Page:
"LM started posting his working, which to me was constructed as follows: One observer sees lengths contracted in the other frame, hence lorentz transformation is correct."

On what basis can we say this? Where is the reasoning? The Lorentz-map is based on how distances/times are calculated experimentally. Look up the appropriate space-time diagrams in any book on SR.

"Take also the rotation question i asked. All I got of your explanation was: It's rotating so you cant use linear mechanics."

The reason I gave for that was that generally the system wasn't free to move in all directions, just free to rotate - and I claimed that that was at best an educated guess.

If you don't like my answers fine. They are a mathematician's view of things - if they actually contribute negatively to your understanding then I will give up trying to help.
Willa
seeing that I have a maths exam tomorrow, I should probably do some revision (although I feel pretty hopeless at trying to learn stuff which I cant really do anyway...you could say I was lucky I had questions I could manage on monday but still). Just a quick question:

Find the derivative with respect to a of:

$\int_{0}^{a^2} \frac{\sin ax}{x} dx$

I know you can flip the order of integration/differentiation hence write:

$\int \frac{\partial}{\partial a}\frac{\sin ax}{x} dx = \int \cos ax dx$

but how do you change the limits in this case? (since the limits are themselves functions of a)

cheers!

i personally would just do integration by parts. take u=sinax and dv=1/x, then you get du=acosax and v=lnx, then you do the uv - &#8747;v.du and thats sinax.lnx - a&#8747;lnx.cosax.dx. Then you do integration by parts again, but let u=lnx this time and it probably works out eventually. If you do it enough times (maybe four?) you end up with taking away the original integral which you can just take over to the other side. Or something.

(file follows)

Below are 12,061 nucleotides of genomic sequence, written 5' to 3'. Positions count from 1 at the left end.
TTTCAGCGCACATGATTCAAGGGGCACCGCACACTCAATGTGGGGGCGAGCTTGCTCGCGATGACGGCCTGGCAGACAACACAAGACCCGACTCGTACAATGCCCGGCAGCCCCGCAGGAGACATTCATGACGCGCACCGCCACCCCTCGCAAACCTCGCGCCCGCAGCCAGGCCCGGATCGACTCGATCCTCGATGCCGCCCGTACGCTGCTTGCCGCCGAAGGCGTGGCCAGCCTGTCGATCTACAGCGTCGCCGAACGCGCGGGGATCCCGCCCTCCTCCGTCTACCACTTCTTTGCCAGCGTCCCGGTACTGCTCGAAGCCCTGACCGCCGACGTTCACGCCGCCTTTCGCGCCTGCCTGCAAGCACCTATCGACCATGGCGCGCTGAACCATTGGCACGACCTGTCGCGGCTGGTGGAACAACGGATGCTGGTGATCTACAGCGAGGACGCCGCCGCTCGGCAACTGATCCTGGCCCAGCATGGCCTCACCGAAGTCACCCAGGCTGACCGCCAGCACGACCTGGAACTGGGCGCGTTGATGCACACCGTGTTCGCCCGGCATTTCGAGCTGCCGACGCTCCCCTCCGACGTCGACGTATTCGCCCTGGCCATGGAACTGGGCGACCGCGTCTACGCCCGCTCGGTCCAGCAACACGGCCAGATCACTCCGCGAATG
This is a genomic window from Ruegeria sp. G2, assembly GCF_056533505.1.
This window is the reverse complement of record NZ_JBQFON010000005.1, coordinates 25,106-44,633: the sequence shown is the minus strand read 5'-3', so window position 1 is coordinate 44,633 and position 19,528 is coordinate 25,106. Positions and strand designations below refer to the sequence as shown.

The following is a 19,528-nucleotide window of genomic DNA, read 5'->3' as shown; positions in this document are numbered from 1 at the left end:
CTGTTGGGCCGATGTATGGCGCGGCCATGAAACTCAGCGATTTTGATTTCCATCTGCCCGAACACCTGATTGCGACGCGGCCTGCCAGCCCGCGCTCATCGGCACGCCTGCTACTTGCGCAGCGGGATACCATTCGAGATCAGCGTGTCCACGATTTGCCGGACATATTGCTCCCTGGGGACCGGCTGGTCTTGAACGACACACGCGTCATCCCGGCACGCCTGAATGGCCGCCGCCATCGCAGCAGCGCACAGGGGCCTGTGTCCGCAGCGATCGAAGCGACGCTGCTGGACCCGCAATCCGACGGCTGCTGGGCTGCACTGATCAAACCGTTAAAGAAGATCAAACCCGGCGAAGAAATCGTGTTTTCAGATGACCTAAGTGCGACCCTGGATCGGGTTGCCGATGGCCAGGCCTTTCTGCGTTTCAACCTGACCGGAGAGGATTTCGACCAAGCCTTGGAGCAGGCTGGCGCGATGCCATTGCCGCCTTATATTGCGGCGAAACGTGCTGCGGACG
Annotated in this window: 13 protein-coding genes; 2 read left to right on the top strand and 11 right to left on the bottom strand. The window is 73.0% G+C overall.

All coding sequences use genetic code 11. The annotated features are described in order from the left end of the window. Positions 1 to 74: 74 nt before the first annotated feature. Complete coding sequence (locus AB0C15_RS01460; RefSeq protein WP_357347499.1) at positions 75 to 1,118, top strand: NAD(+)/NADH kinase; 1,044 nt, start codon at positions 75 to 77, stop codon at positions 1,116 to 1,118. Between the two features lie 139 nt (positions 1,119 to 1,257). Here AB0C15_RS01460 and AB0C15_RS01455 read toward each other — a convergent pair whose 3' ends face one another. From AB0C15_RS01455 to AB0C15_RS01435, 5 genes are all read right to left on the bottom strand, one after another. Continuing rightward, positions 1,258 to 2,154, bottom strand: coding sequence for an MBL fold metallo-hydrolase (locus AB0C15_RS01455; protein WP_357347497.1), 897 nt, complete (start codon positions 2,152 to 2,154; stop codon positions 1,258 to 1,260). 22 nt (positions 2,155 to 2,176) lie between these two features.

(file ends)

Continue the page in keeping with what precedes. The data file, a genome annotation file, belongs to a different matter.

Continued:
Can I just ask, was that this term's work?

edit: does integration by parts even work for that?

*resolves not to answer any stupid integration questions tomorrow*
Lozza
i personally would just do integration by parts. take u=sinax and dv=1/x, then you get du=acosax and v=lnx, then you do the uv - &#8747;v.du and thats sinax.lnx - a&#8747;lnx.cosax.dx. Then you do integration by parts again, but let u=lnx this time and it probably works out eventually. If you do it enough times (maybe four?) you end up with taking away the original integral which you can just take over to the other side. Or something.

Can I just ask, was that this term's work?

edit: does integration by parts even work for that?

*resolves not to answer any stupid integration questions tomorrow*

No you dont do integration by parts on it I'm afraid. I know it should be something to do with changing the limits, I cant see that directly from richE's working though, I'll keep trying to crack it.

And this term we did matrices and limits and series - questions which I will be avoiding if I can.

I am hoping for a nice surface/volume integral question tomorrow, with another fourier series question, then a nice vector question or two, perhaps some differential equation stuff (but they had two in the last paper so dunno if it will appear). I tend to avoid the really pure stuff which I cant visualise: taylor series etc I just cant stand. I am very much a visual learner - I want to be able to visualise the mathematics.